|29 Oct 2021||Sebastian Banert (Lund, Sweden)||
Deep Learning for convex optimisation (and beyond)
We present ideas how to create neural networks which are especially adapted to solve convex optimisation problems. The idea is that (contrary to classical approaches) we are less interested in worst-case performance than to adapt an algorithm to a specific class of problems which will be solved multiple times and each instance has a limited computational budget. Such problems typically appear in, e.g., the field of inverse problems. The first part of the presentation will deal with how standard first-order algorithms can be interpreted as neural networks and how deep learning can help in finding a robust choice for the parameters for the method. The second part will present an approach how to enlarge the space of parameters by introducing deviations with the intention to allow to get first-order information at points where it is as useful at possible. Both approaches have in common that we will restrict the parameter space so that the resulting algorithm will be convergent regardless of the outcome of the deep learning. This aims to give robustness in case that the training data does not exactly match the real data and to avoid overfitting. The last part will be an outlook to some unpublished work on monotone inclusions (which generalise convex optimisation problems) and on the combination of deterministically accelerated methods in the spirit of Nesterov with the aforementioned deep learning techniques. The presentation includes joint work with Jonas Adler, Pontus Giselsson, Martin Morin, Ozan Öktem, Jevgenija Rudzusika, and Hamed Sadeghi.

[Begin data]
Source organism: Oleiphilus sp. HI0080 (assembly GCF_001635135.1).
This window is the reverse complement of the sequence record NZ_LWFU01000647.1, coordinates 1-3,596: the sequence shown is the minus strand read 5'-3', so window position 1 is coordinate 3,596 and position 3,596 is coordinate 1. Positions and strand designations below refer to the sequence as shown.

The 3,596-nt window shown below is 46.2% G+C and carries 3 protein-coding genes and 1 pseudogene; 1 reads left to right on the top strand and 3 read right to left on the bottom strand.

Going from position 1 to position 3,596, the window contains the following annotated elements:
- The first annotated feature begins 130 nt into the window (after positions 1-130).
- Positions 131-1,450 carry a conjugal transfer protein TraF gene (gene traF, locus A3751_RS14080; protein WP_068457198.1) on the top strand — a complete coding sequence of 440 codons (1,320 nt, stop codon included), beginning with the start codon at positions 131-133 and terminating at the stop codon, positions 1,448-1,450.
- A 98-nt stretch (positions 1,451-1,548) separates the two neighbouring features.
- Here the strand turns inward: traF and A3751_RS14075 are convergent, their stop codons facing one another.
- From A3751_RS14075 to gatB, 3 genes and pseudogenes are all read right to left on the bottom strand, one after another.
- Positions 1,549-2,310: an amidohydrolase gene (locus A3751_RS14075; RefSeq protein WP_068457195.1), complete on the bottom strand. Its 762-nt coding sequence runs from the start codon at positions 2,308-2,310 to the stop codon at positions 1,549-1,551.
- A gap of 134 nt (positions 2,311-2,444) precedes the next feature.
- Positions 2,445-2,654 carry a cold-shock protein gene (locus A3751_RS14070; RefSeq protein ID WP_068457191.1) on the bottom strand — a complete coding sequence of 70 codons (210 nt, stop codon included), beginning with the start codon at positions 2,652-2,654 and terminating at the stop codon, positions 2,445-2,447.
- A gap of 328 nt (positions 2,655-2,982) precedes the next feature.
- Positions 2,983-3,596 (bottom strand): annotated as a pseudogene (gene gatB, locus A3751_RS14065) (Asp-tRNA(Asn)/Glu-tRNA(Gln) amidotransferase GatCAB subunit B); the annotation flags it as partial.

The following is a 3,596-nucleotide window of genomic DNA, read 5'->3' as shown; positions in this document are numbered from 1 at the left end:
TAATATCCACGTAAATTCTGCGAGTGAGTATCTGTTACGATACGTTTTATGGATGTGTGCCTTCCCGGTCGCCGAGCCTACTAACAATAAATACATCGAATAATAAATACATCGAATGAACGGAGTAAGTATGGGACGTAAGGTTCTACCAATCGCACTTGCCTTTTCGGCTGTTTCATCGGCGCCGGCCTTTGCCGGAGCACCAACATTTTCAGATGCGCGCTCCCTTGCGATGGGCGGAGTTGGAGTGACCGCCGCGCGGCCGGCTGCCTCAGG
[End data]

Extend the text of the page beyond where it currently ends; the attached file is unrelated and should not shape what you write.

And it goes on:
|5 Nov 2021||Jemma Shipton (Exeter)||
Compatible finite element methods and parallel-in-time schemes for numerical weather prediction
I will describe Gusto, a dynamical core toolkit built on top of the Firedrake finite element library; present recent results from a range of test cases and outline our plans for the development of time-parallel algorithms. Gusto uses compatible finite element methods, a form of mixed finite ele- ment method (meaning that different finite element spaces are used for different fields) that allow the exact representation of the standard vector calculus identities div-curl=0 and curl-grad=0. The popularity of these methods for numerical weather prediction is due to the flexibility to run on non-orthogonal grids, thus avoiding the communication bottleneck at the poles, while retaining the necessary convergence and wave propagation properties required for accuracy. Although the flexibility of the compatible finite element spatial discretisation improves the parallel scalability of the model, it does not solve the parallel scalability problem inherent in the sequential timestepping: we need to find a way to perform parallel computations in the time domain. Exponential integrators, approximated by a near-optimal rational expansion, offer a way to take large timesteps and form the basis for parallel timestepping schemes based on wave averaging. I will describe the progress we have made towards implementing these schemes in Gusto.